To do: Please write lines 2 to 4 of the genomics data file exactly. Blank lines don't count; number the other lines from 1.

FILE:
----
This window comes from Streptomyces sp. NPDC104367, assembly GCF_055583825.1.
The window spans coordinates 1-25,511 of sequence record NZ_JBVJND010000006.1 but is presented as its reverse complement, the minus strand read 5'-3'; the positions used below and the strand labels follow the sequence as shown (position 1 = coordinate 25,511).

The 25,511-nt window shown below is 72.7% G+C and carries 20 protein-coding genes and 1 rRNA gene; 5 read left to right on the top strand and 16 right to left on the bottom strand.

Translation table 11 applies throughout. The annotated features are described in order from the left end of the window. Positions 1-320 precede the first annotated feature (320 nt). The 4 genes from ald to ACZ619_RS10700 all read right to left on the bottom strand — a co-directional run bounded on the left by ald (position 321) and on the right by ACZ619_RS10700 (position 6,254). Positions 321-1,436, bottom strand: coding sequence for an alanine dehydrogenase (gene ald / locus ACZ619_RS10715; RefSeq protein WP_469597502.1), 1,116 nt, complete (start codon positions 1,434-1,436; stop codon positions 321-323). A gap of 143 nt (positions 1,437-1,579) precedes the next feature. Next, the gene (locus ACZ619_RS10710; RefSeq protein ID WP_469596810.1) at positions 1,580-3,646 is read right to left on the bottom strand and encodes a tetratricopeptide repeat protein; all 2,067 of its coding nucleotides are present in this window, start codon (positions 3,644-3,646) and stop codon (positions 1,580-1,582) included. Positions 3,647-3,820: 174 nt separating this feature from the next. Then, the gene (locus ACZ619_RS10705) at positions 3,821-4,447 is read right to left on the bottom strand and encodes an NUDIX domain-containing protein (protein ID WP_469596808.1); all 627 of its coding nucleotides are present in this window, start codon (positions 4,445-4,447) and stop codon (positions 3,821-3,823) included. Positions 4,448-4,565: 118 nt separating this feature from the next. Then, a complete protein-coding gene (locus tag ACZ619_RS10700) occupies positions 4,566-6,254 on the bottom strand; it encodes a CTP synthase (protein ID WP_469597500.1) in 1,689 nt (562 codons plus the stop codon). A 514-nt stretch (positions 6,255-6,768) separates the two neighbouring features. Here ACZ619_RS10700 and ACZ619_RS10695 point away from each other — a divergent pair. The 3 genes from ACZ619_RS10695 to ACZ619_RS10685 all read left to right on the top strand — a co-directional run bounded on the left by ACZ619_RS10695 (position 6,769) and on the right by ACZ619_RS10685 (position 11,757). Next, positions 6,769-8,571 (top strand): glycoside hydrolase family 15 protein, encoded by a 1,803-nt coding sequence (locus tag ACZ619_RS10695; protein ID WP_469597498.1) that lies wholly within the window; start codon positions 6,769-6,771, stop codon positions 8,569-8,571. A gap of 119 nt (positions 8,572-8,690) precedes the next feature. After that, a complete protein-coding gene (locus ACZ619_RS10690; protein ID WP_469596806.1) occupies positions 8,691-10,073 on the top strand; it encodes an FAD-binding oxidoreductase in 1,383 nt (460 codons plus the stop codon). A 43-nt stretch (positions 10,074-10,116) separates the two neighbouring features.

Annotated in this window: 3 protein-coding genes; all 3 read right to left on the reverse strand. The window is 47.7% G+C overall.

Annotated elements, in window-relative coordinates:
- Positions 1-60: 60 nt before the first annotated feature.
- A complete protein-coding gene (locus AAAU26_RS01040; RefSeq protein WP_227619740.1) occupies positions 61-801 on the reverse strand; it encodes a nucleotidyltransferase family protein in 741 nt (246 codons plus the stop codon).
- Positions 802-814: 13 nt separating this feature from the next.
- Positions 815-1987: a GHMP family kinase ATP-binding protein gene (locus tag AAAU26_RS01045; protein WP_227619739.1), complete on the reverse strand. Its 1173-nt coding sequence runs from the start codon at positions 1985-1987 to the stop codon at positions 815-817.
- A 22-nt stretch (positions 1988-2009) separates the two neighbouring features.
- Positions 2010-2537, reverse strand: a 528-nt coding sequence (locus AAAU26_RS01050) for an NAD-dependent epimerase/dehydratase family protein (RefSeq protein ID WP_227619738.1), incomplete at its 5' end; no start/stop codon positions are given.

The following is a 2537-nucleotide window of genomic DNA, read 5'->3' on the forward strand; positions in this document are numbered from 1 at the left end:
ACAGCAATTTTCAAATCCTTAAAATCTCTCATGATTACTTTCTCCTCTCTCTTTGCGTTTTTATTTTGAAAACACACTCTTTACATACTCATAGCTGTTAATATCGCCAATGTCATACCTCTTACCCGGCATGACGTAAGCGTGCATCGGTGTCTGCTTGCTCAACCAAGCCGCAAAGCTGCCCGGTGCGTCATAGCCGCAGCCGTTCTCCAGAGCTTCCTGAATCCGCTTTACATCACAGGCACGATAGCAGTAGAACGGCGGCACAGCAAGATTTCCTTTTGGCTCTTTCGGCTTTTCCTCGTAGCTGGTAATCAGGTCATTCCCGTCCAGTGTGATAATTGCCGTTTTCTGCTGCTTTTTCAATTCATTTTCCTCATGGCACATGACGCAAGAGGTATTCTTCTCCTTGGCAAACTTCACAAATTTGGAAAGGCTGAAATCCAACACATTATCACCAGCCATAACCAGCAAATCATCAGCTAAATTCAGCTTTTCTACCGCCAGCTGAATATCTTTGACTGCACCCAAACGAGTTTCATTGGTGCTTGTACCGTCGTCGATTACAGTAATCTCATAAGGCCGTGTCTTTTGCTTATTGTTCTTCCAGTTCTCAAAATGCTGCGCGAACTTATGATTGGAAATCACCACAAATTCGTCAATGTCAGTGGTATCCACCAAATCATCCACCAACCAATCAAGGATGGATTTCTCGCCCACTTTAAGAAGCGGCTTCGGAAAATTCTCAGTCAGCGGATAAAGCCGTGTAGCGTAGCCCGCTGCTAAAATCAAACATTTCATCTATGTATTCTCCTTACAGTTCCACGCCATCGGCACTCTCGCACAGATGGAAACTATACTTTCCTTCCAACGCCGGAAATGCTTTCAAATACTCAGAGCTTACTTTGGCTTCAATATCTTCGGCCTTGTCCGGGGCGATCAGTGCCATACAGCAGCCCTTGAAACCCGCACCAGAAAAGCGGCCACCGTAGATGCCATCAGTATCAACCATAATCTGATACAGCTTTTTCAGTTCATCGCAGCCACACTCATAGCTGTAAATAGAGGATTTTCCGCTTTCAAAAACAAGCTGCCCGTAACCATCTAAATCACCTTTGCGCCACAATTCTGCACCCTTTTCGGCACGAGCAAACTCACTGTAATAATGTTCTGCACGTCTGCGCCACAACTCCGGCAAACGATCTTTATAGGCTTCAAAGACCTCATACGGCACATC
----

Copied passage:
The window spans coordinates 1-25,511 of sequence record NZ_JBVJND010000006.1 but is presented as its reverse complement, the minus strand read 5'-3'; the positions used below and the strand labels follow the sequence as shown (position 1 = coordinate 25,511).

The 25,511-nt window shown below is 72.7% G+C and carries 20 protein-coding genes and 1 rRNA gene; 5 read left to right on the top strand and 16 right to left on the bottom strand.

Translation table 11 applies throughout. The annotated features are described in order from the left end of the window. Positions 1-320 precede the first annotated feature (320 nt). The 4 genes from ald to ACZ619_RS10700 all read right to left on the bottom strand — a co-directional run bounded on the left by ald (position 321) and on the right by ACZ619_RS10700 (position 6,254). Positions 321-1,436, bottom strand: coding sequence for an alanine dehydrogenase (gene ald / locus ACZ619_RS10715; RefSeq protein WP_469597502.1), 1,116 nt, complete (start codon positions 1,434-1,436; stop codon positions 321-323). A gap of 143 nt (positions 1,437-1,579) precedes the next feature. Next, the gene (locus ACZ619_RS10710; RefSeq protein ID WP_469596810.1) at positions 1,580-3,646 is read right to left on the bottom strand and encodes a tetratricopeptide repeat protein; all 2,067 of its coding nucleotides are present in this window, start codon (positions 3,644-3,646) and stop codon (positions 1,580-1,582) included. Positions 3,647-3,820: 174 nt separating this feature from the next. Then, the gene (locus ACZ619_RS10705) at positions 3,821-4,447 is read right to left on the bottom strand and encodes an NUDIX domain-containing protein (protein ID WP_469596808.1); all 627 of its coding nucleotides are present in this window, start codon (positions 4,445-4,447) and stop codon (positions 3,821-3,823) included. Positions 4,448-4,565: 118 nt separating this feature from the next. Then, a complete protein-coding gene (locus tag ACZ619_RS10700) occupies positions 4,566-6,254 on the bottom strand; it encodes a CTP synthase (protein ID WP_469597500.1) in 1,689 nt (562 codons plus the stop codon). A 514-nt stretch (positions 6,255-6,768) separates the two neighbouring features. Here ACZ619_RS10700 and ACZ619_RS10695 point away from each other — a divergent pair. The 3 genes from ACZ619_RS10695 to ACZ619_RS10685 all read left to right on the top strand — a co-directional run bounded on the left by ACZ619_RS10695 (position 6,769) and on the right by ACZ619_RS10685 (position 11,757). Next, positions 6,769-8,571 (top strand): glycoside hydrolase family 15 protein, encoded by a 1,803-nt coding sequence (locus tag ACZ619_RS10695; protein ID WP_469597498.1) that lies wholly within the window; start codon positions 6,769-6,771, stop codon positions 8,569-8,571. A gap of 119 nt (positions 8,572-8,690) precedes the next feature. After that, a complete protein-coding gene (locus ACZ619_RS10690; protein ID WP_469596806.1) occupies positions 8,691-10,073 on the top strand; it encodes an FAD-binding oxidoreductase in 1,383 nt (460 codons plus the stop codon). A 43-nt stretch (positions 10,074-10,116) separates the two neighbouring features.